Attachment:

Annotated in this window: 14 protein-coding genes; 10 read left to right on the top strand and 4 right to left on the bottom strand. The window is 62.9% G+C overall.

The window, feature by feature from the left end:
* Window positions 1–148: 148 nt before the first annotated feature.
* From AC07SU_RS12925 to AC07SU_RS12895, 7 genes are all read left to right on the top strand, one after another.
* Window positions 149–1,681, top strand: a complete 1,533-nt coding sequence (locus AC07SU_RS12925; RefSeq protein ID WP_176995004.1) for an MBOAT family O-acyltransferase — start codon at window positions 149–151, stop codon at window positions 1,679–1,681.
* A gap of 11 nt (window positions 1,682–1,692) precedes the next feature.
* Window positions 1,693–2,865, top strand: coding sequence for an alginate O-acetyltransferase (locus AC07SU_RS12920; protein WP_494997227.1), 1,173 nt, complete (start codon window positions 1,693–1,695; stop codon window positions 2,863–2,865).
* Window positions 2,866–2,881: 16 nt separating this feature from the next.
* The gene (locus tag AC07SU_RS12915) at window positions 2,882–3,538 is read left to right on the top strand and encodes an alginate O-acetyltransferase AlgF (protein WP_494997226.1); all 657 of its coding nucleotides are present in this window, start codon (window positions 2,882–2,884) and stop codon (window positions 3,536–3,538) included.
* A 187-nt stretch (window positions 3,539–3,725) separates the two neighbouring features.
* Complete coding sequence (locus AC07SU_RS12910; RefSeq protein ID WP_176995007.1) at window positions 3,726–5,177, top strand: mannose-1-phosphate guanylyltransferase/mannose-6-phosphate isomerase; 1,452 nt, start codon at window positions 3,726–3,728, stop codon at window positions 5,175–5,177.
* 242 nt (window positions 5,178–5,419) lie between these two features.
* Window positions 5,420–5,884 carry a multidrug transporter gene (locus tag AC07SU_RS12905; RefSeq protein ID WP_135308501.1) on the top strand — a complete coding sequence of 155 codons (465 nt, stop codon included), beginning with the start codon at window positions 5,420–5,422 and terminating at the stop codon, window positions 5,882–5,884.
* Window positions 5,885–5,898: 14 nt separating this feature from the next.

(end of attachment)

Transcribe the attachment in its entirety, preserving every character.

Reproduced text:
Annotated in this window: 14 protein-coding genes; 10 read left to right on the top strand and 4 right to left on the bottom strand. The window is 62.9% G+C overall.

The window, feature by feature from the left end:
* Window positions 1–148: 148 nt before the first annotated feature.
* From AC07SU_RS12925 to AC07SU_RS12895, 7 genes are all read left to right on the top strand, one after another.
* Window positions 149–1,681, top strand: a complete 1,533-nt coding sequence (locus AC07SU_RS12925; RefSeq protein ID WP_176995004.1) for an MBOAT family O-acyltransferase — start codon at window positions 149–151, stop codon at window positions 1,679–1,681.
* A gap of 11 nt (window positions 1,682–1,692) precedes the next feature.
* Window positions 1,693–2,865, top strand: coding sequence for an alginate O-acetyltransferase (locus AC07SU_RS12920; protein WP_494997227.1), 1,173 nt, complete (start codon window positions 1,693–1,695; stop codon window positions 2,863–2,865).
* Window positions 2,866–2,881: 16 nt separating this feature from the next.
* The gene (locus tag AC07SU_RS12915) at window positions 2,882–3,538 is read left to right on the top strand and encodes an alginate O-acetyltransferase AlgF (protein WP_494997226.1); all 657 of its coding nucleotides are present in this window, start codon (window positions 2,882–2,884) and stop codon (window positions 3,536–3,538) included.
* A 187-nt stretch (window positions 3,539–3,725) separates the two neighbouring features.
* Complete coding sequence (locus AC07SU_RS12910; RefSeq protein ID WP_176995007.1) at window positions 3,726–5,177, top strand: mannose-1-phosphate guanylyltransferase/mannose-6-phosphate isomerase; 1,452 nt, start codon at window positions 3,726–3,728, stop codon at window positions 5,175–5,177.
* 242 nt (window positions 5,178–5,419) lie between these two features.
* Window positions 5,420–5,884 carry a multidrug transporter gene (locus tag AC07SU_RS12905; RefSeq protein ID WP_135308501.1) on the top strand — a complete coding sequence of 155 codons (465 nt, stop codon included), beginning with the start codon at window positions 5,420–5,422 and terminating at the stop codon, window positions 5,882–5,884.
* Window positions 5,885–5,898: 14 nt separating this feature from the next.